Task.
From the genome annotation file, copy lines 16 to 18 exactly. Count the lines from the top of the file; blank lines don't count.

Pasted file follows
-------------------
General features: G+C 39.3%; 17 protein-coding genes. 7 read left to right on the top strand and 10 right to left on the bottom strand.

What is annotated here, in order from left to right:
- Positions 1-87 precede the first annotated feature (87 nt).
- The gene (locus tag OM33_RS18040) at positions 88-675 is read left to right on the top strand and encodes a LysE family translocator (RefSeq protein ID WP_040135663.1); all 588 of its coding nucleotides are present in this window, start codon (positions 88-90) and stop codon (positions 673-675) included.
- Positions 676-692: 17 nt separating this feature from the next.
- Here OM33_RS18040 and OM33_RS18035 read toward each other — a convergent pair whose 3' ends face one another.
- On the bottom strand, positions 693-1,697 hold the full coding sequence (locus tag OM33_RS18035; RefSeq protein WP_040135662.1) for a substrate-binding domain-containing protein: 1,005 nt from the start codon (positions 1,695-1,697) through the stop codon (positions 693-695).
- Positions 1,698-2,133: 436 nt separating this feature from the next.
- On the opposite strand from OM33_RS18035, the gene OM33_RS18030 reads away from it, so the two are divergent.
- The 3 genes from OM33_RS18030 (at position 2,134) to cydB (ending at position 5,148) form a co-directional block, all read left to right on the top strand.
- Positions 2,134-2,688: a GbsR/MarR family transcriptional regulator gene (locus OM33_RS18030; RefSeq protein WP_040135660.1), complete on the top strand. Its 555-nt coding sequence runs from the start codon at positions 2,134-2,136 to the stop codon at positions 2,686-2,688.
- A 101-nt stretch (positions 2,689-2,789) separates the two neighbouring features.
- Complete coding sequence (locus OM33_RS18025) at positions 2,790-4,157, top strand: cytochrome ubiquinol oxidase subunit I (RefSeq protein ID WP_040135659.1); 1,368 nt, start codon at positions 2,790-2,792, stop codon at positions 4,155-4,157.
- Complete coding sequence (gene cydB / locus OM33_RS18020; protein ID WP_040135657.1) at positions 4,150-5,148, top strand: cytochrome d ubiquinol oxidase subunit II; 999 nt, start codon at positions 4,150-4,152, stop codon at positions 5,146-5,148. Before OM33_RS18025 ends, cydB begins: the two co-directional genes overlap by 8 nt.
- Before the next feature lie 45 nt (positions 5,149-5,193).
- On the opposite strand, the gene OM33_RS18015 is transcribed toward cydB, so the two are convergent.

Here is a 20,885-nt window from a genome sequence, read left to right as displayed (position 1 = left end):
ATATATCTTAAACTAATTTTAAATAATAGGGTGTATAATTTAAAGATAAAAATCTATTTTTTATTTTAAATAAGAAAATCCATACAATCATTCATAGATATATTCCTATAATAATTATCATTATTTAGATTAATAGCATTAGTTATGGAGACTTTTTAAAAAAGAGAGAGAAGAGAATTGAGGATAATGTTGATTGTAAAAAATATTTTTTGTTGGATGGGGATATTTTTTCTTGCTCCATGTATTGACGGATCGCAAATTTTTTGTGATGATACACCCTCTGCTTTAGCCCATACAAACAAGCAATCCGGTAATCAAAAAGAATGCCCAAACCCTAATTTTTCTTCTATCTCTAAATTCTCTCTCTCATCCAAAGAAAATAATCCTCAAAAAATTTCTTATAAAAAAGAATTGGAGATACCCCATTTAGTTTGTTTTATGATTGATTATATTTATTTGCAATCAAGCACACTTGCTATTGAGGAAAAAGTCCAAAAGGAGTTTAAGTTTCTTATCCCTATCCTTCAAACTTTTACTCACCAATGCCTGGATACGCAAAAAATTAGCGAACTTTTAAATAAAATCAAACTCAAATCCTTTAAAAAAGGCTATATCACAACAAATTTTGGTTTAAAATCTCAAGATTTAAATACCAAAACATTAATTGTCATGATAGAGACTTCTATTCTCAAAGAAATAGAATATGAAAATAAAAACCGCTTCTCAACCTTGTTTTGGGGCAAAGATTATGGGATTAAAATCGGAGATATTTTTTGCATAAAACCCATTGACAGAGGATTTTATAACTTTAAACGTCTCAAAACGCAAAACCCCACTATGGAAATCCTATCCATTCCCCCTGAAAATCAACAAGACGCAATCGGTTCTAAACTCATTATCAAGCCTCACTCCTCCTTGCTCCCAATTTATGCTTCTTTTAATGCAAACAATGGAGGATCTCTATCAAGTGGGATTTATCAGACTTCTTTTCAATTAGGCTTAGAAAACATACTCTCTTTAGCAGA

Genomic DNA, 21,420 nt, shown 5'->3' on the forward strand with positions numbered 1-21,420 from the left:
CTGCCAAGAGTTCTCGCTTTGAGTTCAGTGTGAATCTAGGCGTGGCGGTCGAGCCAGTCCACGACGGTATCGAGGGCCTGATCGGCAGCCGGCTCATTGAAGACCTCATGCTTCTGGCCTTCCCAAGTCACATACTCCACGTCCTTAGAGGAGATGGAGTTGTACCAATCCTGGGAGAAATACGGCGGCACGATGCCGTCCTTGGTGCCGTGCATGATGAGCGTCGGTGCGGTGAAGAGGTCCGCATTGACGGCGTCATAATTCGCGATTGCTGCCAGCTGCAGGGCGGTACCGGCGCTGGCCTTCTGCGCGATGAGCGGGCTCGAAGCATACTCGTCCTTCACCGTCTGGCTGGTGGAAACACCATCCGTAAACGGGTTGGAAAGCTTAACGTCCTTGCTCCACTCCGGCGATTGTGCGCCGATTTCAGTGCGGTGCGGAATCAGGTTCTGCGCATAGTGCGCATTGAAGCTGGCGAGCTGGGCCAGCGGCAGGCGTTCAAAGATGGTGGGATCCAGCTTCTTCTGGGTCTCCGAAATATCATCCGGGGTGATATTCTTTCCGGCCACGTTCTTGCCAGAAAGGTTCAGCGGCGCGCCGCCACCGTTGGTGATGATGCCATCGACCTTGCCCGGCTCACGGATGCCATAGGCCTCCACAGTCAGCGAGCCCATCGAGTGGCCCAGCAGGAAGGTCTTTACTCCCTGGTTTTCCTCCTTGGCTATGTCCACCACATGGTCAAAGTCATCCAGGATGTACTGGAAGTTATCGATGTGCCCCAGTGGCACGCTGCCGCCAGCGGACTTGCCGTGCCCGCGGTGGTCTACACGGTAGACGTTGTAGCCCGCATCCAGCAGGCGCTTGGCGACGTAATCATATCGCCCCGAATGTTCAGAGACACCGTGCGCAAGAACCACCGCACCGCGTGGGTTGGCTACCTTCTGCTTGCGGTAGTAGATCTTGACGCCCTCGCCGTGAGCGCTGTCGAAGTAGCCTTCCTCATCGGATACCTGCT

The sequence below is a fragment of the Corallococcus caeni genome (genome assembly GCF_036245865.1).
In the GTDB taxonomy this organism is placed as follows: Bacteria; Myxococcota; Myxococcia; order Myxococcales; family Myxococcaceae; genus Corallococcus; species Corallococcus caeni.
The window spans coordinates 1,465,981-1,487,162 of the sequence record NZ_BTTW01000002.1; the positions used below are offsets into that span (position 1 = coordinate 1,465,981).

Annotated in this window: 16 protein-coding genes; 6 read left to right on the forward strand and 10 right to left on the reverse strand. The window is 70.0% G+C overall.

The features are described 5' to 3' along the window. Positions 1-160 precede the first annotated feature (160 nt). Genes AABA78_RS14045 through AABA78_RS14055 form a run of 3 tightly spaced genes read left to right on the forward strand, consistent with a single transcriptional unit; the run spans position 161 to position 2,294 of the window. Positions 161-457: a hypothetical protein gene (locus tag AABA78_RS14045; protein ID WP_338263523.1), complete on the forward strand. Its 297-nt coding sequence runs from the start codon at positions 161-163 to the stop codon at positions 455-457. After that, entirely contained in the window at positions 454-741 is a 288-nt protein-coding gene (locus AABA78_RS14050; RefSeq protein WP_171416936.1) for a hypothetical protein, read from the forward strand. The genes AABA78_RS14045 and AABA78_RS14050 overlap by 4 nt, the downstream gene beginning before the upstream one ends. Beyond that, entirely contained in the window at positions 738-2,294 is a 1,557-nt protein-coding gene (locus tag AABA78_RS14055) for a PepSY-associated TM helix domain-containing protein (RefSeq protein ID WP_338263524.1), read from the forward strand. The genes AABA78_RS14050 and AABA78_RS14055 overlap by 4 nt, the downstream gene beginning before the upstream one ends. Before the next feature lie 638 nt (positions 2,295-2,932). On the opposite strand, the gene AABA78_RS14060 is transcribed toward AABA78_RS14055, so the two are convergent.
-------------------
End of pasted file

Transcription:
- On the opposite strand, the gene OM33_RS18015 is transcribed toward cydB, so the two are convergent.

Here is a 20,885-nt window from a genome sequence, read left to right as displayed (position 1 = left end):
ATATATCTTAAACTAATTTTAAATAATAGGGTGTATAATTTAAAGATAAAAATCTATTTTTTATTTTAAATAAGAAAATCCATACAATCATTCATAGATATATTCCTATAATAATTATCATTATTTAGATTAATAGCATTAGTTATGGAGACTTTTTAAAAAAGAGAGAGAAGAGAATTGAGGATAATGTTGATTGTAAAAAATATTTTTTGTTGGATGGGGATATTTTTTCTTGCTCCATGTATTGACGGATCGCAAATTTTTTGTGATGATACACCCTCTGCTTTAGCCCATACAAACAAGCAATCCGGTAATCAAAAAGAATGCCCAAACCCTAATTTTTCTTCTATCTCTAAATTCTCTCTCTCATCCAAAGAAAATAATCCTCAAAAAATTTCTTATAAAAAAGAATTGGAGATACCCCATTTAGTTTGTTTTATGATTGATTATATTTATTTGCAATCAAGCACACTTGCTATTGAGGAAAAAGTCCAAAAGGAGTTTAAGTTTCTTATCCCTATCCTTCAAACTTTTACTCACCAATGCCTGGATACGCAAAAAATTAGCGAACTTTTAAATAAAATCAAACTCAAATCCTTTAAAAAAGGCTATATCACAACAAATTTTGGTTTAAAATCTCAAGATTTAAATACCAAAACATTAATTGTCATGATAGAGACTTCTATTCTCAAAGAAATAGAATATGAAAATAAAAACCGCTTCTCAACCTTGTTTTGGGGCAAAGATTATGGGATTAAAATCGGAGATATTTTTTGCATAAAACCCATTGACAGAGGATTTTATAACTTTAAACGTCTCAAAACGCAAAACCCCACTATGGAAATCCTATCCATTCCCCCTGAAAATCAACAAGACGCAATCGGTTCTAAACTCATTATCAAGCCTCACTCCTCCTTGCTCCCAATTTATGCTTCTTTTAATGCAAACAATGGAGGATCTCTATCAAGTGGGATTTATCAGACTTCTTTTCAATTAGGCTTAGAAAACATACTCTCTTTAGCAGA